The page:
CA Providers Unite! Suggestions for the DWC

CA Providers Unite! Suggestions for the DWC

On December 6, 2022, California’s Division of Workers’ Compensation (DWC) invites stakeholders to a public meeting to share “ideas to improve the State’s workers’ compensation system.”

This is an opportunity for providers to speak with one voice. Below, we address specific problems that ultimately prevent injured workers from accessing care, including:

  • The chaotic MPN system, which prevents doctors from knowing whether they are eligible to treat injured workers
  • Lack of oversight of the authorization/Utilization Review (UR) system
  • Independent Bill Review (IBR) that fails to protect doctors who provide authorized care

These problems make workers’ comp financially unsustainable for providers, and harm both employers and their injured employees. Read on for common-sense, feasible solutions that can make workers’ comp work better for all stakeholders.

Reform the MPN System

1. Centralized MPN Information Management

The California Medical Provider Network (MPN) system is in abject chaos.

While California law makes doctors financially liable for determining whether an MPN applies to each injured worker (and whether the doctor is a member), California fails to provide doctors with the resources to make that determination:

  • The bloated DWC MPN List comprises 2,278 insurer or self-insured employer MPNs, of which only 193 (8.5%) are currently approved. The DWC list does not provide termination/withdrawal/suspension dates for the 92% of MPNs that are not active.
  • To determine the applicable MPN for an injured worker, a physician must obtain details of the injured worker’s employer’s workers’ compensation coverage
  • Insurers maintain multiple MPNs (e.g. ACE American Insurance maintains 77 MPNs, of which only 9 are active) making it necessary to contact the injured worker’s claim adjuster to determine the applicable MPN, if any (and often, the adjuster doesn't know).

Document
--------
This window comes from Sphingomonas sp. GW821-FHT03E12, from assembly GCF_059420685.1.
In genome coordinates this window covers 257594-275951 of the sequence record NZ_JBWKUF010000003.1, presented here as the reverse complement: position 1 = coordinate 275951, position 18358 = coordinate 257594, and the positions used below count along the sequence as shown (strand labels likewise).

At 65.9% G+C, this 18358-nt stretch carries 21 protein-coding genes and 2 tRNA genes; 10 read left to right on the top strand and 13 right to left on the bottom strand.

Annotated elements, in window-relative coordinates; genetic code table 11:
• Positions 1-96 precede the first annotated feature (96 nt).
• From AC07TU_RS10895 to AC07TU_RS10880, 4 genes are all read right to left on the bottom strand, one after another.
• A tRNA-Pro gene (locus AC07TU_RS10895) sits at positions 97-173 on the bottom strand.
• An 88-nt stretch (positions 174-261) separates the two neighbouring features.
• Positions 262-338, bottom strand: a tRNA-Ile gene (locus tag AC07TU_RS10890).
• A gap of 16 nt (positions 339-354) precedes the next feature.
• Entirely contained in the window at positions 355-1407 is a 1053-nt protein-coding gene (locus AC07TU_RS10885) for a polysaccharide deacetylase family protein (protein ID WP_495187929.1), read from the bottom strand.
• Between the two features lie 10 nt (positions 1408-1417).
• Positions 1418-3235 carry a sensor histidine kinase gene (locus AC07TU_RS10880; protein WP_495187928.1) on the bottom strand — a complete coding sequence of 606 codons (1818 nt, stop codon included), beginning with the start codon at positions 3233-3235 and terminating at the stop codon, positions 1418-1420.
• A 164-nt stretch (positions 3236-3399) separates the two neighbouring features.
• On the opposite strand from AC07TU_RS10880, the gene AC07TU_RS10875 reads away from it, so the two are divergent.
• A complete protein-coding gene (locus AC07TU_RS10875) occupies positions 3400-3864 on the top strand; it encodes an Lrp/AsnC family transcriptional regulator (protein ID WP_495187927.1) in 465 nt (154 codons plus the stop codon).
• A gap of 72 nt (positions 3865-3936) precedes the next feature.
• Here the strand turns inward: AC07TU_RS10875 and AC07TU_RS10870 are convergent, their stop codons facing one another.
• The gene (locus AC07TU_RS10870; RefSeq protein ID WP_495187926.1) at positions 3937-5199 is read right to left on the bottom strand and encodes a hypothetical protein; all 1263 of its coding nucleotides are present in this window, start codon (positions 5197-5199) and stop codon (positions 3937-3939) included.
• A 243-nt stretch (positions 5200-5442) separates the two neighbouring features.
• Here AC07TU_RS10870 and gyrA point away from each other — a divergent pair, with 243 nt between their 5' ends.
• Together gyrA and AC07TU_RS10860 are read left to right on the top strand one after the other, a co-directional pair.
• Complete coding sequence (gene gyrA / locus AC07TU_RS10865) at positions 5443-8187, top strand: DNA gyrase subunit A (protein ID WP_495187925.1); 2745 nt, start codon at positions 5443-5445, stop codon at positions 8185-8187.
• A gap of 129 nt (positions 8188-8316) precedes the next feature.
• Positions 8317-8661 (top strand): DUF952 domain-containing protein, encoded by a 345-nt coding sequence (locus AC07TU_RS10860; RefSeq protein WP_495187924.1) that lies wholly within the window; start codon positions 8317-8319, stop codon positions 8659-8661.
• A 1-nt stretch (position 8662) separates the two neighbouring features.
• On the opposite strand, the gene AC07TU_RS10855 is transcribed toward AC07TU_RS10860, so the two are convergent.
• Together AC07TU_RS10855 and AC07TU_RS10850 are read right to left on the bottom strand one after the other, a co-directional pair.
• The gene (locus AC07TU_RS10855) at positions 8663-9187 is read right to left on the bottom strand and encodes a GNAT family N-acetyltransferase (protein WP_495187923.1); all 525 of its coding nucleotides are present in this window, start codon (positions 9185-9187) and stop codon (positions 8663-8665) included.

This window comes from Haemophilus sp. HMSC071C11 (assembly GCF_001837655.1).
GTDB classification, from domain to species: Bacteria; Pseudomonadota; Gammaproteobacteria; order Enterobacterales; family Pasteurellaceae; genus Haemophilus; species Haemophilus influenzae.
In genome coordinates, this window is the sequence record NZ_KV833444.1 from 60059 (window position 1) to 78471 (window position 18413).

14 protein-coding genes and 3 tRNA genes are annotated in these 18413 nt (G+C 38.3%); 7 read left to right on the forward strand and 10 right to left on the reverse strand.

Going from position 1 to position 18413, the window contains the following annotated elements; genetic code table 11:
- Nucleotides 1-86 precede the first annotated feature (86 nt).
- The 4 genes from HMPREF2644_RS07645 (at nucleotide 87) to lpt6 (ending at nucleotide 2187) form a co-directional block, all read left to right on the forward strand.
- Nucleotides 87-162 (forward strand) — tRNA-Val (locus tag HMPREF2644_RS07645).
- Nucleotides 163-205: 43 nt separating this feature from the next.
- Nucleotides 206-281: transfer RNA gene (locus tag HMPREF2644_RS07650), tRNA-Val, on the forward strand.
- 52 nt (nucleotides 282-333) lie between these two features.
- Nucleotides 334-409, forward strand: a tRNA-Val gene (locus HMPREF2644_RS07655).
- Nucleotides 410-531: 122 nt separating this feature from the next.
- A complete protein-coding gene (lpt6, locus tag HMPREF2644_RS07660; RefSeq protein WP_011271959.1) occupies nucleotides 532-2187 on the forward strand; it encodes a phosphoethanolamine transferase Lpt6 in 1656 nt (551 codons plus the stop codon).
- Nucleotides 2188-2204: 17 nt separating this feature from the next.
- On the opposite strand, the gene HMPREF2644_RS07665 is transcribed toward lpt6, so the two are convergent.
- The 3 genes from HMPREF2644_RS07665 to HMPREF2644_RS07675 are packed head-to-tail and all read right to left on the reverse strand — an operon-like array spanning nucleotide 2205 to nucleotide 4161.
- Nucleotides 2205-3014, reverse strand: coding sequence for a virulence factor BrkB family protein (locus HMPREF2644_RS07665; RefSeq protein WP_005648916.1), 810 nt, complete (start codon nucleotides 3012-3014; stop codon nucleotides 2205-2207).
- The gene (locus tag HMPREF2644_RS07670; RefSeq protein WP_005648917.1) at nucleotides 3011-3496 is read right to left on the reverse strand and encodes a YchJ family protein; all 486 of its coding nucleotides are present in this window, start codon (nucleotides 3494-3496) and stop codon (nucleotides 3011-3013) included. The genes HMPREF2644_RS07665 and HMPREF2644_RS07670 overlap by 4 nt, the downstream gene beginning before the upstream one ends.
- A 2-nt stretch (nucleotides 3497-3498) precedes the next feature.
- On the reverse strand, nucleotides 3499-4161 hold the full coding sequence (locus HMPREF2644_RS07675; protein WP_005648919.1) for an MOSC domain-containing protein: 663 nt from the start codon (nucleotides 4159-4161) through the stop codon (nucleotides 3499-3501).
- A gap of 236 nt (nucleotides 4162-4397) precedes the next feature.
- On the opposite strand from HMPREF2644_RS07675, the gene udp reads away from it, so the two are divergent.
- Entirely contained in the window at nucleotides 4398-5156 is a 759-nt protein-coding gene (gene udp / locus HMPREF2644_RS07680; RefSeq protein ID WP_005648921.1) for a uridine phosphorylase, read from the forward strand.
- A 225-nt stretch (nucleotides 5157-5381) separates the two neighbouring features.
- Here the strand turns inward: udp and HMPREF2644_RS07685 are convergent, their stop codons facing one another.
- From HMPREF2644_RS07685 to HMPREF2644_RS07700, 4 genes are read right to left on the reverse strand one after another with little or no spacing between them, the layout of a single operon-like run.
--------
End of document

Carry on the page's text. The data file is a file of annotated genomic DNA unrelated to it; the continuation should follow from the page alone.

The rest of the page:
• MPN provider rosters change constantly, yet MPNs are required to update their websites only 4 times annually.

In reality, California doctors treating injured workers are at the mercy of false MPN payment denials with no recourse to prove otherwise.

The DWC should create a centralized MPN database, updated in real time. Providers should be able to quickly check MPN applicability simply by entering the employer’s name (not the employer’s workers’ comp insurer’s name, which is often unknown at intake), and check the provider’s membership status by entering the NPI number and place of service.

2. End PPO/MPN Pay-to-Treat

Preferred Provider Organizations (PPOs) are demolishing workers’ comp reimbursement rates while enriching PPOs with employers’ workers’ comp premiums.

Doctors are routinely bullied into PPO discount contracts, under threat of exclusion from MPNs. These contractual discounts are then sold, leased, and otherwise transferred to various payers. It is a PPO vendor scheme that siphons reimbursements from doctors without providing services to injured workers (or their employers).

According to daisyBill payment data, providers on average receive about 82% of Official Medical Fee Schedule (OMFS) rates, due almost entirely to PPO discounts — despite the OMFS pegging rates at roughly 134% of Medicare rates, to account for the practice expense involved in treating injured workers.

Each time California raises the OMFS, California enriches the PPOs, not doctors. Essentially, California allows PPOs to pay providers who treat injured workers at Medicare (or even lower) rates, with the balance of the OMFS purloined by the PPOs.

This must stop, or providers will continue to flee the system.

3. Enforce MPN Regulations

Routinely, claims administrators deny payment for authorized services citing MPN non-participation, often in violation of existing regulations.